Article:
[duxhelp] Re: Fw: fossils:

  • From: "Jack Maartman" <jmaartman@xxxxxxxxxxx>
  • To: <duxhelp@xxxxxxxxxxxxx>
  • Date: Mon, 20 Mar 2006 13:54:06 -0800

Thanks, Lissa. I really needed that, especially coming from NBP.  I prepare
virtually all the braille for my own use, and have a nice collection, not
quite as good as "Jiffy Braille, but readable. The problem, is that the very
length of some of the works would make embossing impossible. I'd be
delighted to send NBP anything I have, if it would be helpful. I'd have to
change some formatting, as I have--E.G. the eighteen print volumes of the
Cambridge History of English and American literature, a work very much still
used, in a slightly proprietary mark-up for the braille Lite M40. allowing
one to move from level two heading to the next or previous with the touch of
a button.  Project Gutenberg would very much like to provide all its
materials in braille on their site. I have even thought of doing my own site
to provide this material gratis, however I lack the resources, let alone the
band-width.  I sent Dr. Nemeth the very large Encyclopedia of World History,
which he finds very useful.

The marvels of DBT's translation tables allows me to work with languages
other than English. I have done the declaration of Human Rights in all the
languages that DBT supports, as well as large portions of the bible.  Just
another acolade for DBT..

An aditional factor in all this, is that web-braille proliferates in the
U.S.. The number of free magazines available, for instance would easily
satisfy my own reading needs without recourse for this kind of innovation.

Let me know, off list if appropriate, if NBP might find this sort of thing
useful.

Jack
----- Original Message ----- 
From: "Melissa Hirshson" <lissa@xxxxxxx>
To: <duxhelp@xxxxxxxxxxxxx>
Sent: Monday, March 20, 2006 1:18 PM
Subject: [duxhelp] Re: Fw: fossils:


> Jack, believe it or not, NBP mostly uses the DOS version too--it's
> faster to run the translator from the command line. You're not alone! :)
>
> Lissa
>
> Jack Maartman wrote:
> >
> > I sent this to to David on Friday instead of the list.  Let me know, if
> > as I imagine, modifications to translation tables are not on our
> > agenda.  If I can import all the new translation and format/hyphenation
> > tables into the build for dos, so much the better  The dos version is a
> > good adjunct to nfbtrans, especially for languages other than English,
> > where 286/386 or even xt machines are being used.  Original follows.
> >
> > .
> > ----- Original Message -----
> > *From:* Jack Maartman <mailto:jmaartman@xxxxxxxxxxx>
> > *To:* David Holladay <mailto:david@xxxxxxxxxx>
> > *Sent:* Friday, March 17, 2006 8:06 PM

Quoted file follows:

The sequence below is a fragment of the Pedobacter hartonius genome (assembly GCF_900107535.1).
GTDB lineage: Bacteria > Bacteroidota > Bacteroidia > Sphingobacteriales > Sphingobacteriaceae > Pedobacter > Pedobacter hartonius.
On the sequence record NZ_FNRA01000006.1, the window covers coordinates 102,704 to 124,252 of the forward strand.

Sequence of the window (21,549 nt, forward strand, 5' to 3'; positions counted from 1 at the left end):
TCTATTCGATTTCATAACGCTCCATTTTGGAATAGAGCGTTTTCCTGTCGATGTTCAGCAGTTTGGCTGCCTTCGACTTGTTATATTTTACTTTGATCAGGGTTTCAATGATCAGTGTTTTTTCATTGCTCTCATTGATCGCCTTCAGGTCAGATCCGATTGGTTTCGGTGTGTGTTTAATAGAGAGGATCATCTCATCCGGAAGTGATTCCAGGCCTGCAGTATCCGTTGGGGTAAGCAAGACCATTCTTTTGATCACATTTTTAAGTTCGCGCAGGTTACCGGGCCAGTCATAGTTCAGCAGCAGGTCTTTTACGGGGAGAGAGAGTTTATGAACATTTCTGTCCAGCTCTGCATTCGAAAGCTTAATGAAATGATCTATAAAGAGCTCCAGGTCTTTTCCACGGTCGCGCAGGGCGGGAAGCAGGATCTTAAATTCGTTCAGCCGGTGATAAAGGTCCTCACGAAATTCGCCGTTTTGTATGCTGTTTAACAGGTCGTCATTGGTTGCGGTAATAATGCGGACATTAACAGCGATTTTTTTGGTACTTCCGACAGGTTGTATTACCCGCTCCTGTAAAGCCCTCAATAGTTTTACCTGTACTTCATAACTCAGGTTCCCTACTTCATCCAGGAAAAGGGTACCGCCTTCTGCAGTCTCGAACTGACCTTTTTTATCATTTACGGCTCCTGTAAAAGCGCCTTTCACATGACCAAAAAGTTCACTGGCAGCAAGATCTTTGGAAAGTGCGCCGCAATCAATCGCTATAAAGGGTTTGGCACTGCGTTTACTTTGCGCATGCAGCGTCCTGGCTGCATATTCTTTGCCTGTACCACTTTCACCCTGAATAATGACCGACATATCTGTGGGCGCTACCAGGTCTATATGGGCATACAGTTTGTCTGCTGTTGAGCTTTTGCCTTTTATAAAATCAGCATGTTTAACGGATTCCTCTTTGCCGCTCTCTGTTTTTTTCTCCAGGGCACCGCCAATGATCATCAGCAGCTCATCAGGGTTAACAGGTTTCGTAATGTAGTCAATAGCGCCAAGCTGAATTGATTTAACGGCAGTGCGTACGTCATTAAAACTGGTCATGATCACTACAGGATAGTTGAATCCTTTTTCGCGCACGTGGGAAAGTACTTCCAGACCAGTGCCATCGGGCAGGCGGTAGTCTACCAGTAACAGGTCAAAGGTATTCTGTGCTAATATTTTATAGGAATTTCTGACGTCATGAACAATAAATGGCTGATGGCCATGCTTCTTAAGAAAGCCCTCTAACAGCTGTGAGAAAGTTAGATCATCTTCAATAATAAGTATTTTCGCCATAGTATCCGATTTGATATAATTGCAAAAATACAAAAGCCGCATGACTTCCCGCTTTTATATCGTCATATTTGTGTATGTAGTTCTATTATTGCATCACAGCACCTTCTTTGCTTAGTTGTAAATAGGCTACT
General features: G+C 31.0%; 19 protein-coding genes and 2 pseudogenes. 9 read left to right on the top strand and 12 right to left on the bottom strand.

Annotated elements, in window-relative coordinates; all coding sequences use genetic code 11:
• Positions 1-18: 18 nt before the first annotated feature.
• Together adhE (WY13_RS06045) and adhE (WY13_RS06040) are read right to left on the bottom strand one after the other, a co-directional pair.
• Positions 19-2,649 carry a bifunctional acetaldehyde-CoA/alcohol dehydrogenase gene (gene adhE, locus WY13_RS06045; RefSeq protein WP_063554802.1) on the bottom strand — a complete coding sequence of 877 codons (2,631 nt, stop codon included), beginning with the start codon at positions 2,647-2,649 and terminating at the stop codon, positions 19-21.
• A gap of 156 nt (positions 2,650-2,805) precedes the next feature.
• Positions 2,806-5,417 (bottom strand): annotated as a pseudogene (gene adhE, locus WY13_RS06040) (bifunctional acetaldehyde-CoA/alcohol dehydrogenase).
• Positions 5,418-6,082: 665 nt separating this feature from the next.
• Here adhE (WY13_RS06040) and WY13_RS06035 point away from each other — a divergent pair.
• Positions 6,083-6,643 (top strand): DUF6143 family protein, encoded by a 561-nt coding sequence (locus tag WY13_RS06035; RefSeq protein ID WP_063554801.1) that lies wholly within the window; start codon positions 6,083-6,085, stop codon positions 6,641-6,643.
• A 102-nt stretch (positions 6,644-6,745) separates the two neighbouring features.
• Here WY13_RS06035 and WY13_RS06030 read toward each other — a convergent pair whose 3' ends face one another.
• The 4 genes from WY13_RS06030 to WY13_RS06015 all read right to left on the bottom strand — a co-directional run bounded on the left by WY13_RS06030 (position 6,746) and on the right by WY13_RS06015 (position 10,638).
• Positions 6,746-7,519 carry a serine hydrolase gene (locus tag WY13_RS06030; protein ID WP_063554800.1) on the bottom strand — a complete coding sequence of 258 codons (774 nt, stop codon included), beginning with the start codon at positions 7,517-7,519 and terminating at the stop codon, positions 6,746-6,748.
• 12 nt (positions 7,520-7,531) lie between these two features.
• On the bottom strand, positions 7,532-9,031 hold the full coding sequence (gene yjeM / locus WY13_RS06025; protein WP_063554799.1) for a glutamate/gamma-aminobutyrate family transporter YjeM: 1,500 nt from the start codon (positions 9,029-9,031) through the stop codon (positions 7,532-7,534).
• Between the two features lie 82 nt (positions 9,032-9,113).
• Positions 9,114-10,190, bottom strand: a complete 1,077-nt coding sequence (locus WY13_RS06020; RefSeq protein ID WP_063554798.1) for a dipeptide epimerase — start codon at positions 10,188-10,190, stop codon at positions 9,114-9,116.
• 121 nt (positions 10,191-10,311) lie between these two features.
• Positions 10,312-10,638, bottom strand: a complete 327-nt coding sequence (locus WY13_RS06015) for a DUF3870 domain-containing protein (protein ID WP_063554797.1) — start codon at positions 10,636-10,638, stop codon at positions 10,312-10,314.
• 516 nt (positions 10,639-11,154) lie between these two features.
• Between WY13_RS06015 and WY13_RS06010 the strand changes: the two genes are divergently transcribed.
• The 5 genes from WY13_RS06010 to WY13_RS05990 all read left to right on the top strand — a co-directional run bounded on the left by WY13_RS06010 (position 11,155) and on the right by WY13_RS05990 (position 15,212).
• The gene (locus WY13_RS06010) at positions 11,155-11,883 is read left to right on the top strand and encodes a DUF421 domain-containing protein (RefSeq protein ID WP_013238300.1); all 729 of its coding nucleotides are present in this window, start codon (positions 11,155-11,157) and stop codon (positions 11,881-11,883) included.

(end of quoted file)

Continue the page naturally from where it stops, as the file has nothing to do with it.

> > *Subject:* fossils:
> >
> > Hi all, especially Peter, and Joe should he monitor once and a while:
> >
> > Joe was good enough to give me a version of DBT for MS-dos, as part of
> > my research license.
> >
> > Nobody seems to pay attention to dos anymore, although, I suspect in the
> > developing world it might be used a bit more than where computer power
> > is for the taking.
> >
> > DBT purports to work transparently across platforms.  I, as one who
> > still loves and uses ms-dos, would like to use the dos version whenever
> > possible, to do any trouble-shooting, before running the final in
windows.
> >
> > I am using a rapidly degrading version of win 98.  My ISP sagely
> > suggested to me, that although I would probably never like windows, I
> > would eventually get used to it. I live in a very isolated rural
> > community, running Window-Eyes, which has never been as fully supported
> > as JFW, in spite of the good offices of Don Breda.  I suspect this is
> > largely due to GWMicro's indifference.  I am self-taught in windows,
> > which means that I am missing half the jargon. I learned enough jaws to
> > tutor Dr. Abraham Nemeth in some of the basics, and although JFW's mouse
> > simulation does not appear to be as intuitive as Wineyes' it still seems
> > to work.
> >
> > As a DBT beta-tester , I am chiefly interested in portability
> > cross-platform, and above all to determine DBT's limitations when
> > importing .html and .xml files.  There are a number of codes that appear
> > simply to be not supported, even though .dbt allows one to save in
> > .sgml.  I am very fortunate in having a shell account on a linux system,
> > and I'd find an older build for linux useful.  Another issue is how
> > easily one can tweak languages with translation tables, E.G. Arabic,
> > Hebrew, and those based on cyrrilic scripts into working, without having
> > to use MS-Word patches. The version of word I have is a pirate installed
> > from a corrupt CD, and it barely performs.
> >
> > Most of my multilingual material comes directly from .html files found
> > on the web. If these are written in UTF-8 DBT seems to do a reasonable
> > import, although often full of asterisks from any translation table that
> > doesn't understand the symbols be they .html entity references, or
> > unrecognized UTF-8 characters.  It will, however not recognize a plain
> > text file in UTF-8 at all.
> >
> > These matters may seem trivial or irrelevant at a glance.  One should,
> > however, bare in mind that the web is the richest source of information
> > for a braille reader, and I know from having a gross hearing loss that
> > immediate translation of such material to braille especially to be read
> > using a braille notetaker is almost simultaneous to real accessibility.
> > What I find useful with Dos or linux systems is that you are put
> > unceremoniously back at a prompt, if things don't work as they should.
> >
> > Cheers
> >
> > zJack
>
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